Pigweed (Green Form)
Amaranth family (Amaranthaceae)
Description: This plant is a summer annual about 2-6' tall. It is unbranched, or branches occasionally. The central stem is light green or tan-green, round in circumference, ribbed, and usually hairy; sometimes the lower portion of this stem is hairless. The alternate leaves are up to 5½" long and 3" across (excluding the petioles), becoming slightly smaller as they ascend the central stem. They are ovate or elliptic-ovate, smooth or slightly undulate along the margins, and pubescent or hairless. The lower side of each leaf has elevated pinnate veins. The uppermost leaves are smaller, lanceolate, and pubescent. This form of Slender Pigweed has predominately green foliage, although their may be red tints along the margins of the leaves and elsewhere. The petioles are quite long, causing the leaves to droop downward somewhat; they are often pubescent like the stems.
The upper stem terminates in an elongated panicle of spikes with small green flowers. This panicle is up to 2' long on large plants. From the axils of the upper leaves, there develops panicles of spikes or simple spikes of flowers that are much shorter than the terminal inflorescence. The individual spikes have a bristly appearance because of the linear bracts surrounding the flowers. Slender Pigweed is usually monoecious with staminate and pistillate flowers on the same plant. Each type of flower has 5 cream sepals and no petals. The sepals are about 2 mm. in length and oblong with short pointed tips. Each staminate flower (male) has 5 stamens, while each pistillate flower (female) has an ovary with 3 styles. Each type of flower is surrounded by several green bracts that are about 3-4 mm. long and linear with long pointed tips. The blooming period occurs during late summer to early fall and lasts about 1-2 months. The flowers are wind-pollinated. Each flower is replaced by a seed that is contained in a bladder-like membrane (utricle). This utricle becomes tan and splits apart to release the seed. The small seeds are flattened, dark brown or black, circular, and shiny. They are produced in great abundance on a robust plant. The root system consists of a taproot that is short and stout; it is often tinted red. This plant spreads by reseeding itself.
Cultivation: This plant typically occurs in full sun, mesic conditions, and a loamy soil with high nitrogen content. However, it is adaptable and can be found in gravelly soil, clay-loam, and moist to dry areas. The size of individual plants is highly variable, depending on soil fertility and moisture amounts. The seeds can remain viable in the soil for eat least 30 years.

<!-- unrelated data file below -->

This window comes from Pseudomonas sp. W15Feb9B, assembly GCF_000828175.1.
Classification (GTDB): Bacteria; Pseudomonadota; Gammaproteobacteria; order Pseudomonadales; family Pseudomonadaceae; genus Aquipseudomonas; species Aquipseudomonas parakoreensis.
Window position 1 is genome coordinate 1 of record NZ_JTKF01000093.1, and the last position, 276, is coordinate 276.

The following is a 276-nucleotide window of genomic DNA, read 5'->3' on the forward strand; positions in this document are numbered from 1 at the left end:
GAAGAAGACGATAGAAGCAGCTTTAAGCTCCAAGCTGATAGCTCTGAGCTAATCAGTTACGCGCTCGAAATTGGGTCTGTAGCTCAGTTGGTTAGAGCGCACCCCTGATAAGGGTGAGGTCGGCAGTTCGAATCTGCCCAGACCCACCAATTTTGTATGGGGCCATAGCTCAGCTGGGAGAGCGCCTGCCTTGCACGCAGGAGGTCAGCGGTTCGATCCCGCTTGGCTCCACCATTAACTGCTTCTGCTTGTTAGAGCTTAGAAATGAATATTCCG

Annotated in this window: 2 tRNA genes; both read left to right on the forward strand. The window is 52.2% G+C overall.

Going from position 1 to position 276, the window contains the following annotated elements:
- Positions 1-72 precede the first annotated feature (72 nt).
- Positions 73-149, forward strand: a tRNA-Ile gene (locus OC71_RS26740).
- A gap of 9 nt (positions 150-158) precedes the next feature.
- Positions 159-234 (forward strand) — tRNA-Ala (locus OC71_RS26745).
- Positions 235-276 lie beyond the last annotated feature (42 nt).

Range & Habitat: The non-native Slender Pigweed is a common plant that has been observed in most counties of Illinois (see Distribution Map). The green form of this species is more common than the red form (the Distribution Map combines observations for both forms). It is originally from South America. Habitats include weedy meadows, cropland, fallow fields, farm lots, vegetable gardens, gravelly areas along railroads, and waste areas. Highly disturbed and degraded habitats are preferred.
Faunal Associations: Insects rarely visit the wind-pollinated flowers. The caterpillars of the skipper Pholisora catullus (Common Sootywing) feed on the foliage, as do the caterpillars of several moths, including Holomelina aurantiaca (Orange Holomelina), Hymenia perspectalis (Spotted Beet Webworm Moth), Spilosoma congrua (Agreeable Tiger Moth), and Spoladea recurvalis (Hawaiian Beet Webworm Moth). Sometimes Disonycha spp. (Flea Beetles) chew little holes in the leaves. The seeds of pigweeds are very popular with granivorus birds as a source of food during the fall and winter (see Bird Table). Pigs and cattle eat pigweeds readily, although the foliage can cause bloating and other symptoms of nitrate poisoning if an excessive amount of the foliage is eatened. Deer and rabbits eat pigweeds to a limited extent.
Photographic Location: A weedy meadow at Judge Webber Park in Urbana, Illinois.
Comments: This is the common green form of Slender Pigweed. Contrary to the scientific name, this species is not a hybrid, although it can hybridize with Amaranthus retroflexus (Rough Pigweed). These two species of Pigweed are both from South America and they are fairly difficult to tell apart. In this regard, a 10x hand lens can be helpful. Generally, the flowering spikes of Slender Amaranth are more green and slender than those of Rough Pigweed; the flowering spikes of the latter are whitish green and rather stout. The floral bracts of Slender Pigweed are about 3-4 mm., while the floral bracts of Rough Pigweed are about 4-6 mm. long. The sepals of Slender Pigweed usually have pointed tips, while the sepals of Rough Pigweed have tips that are more flattened. Rough Pigweed is generally more short and stout in its growth habit, and it is usually no more than 3' tall. Another common name for Amaranthus hybridus is Green Pigweed, but the foliage of this species is sometimes red.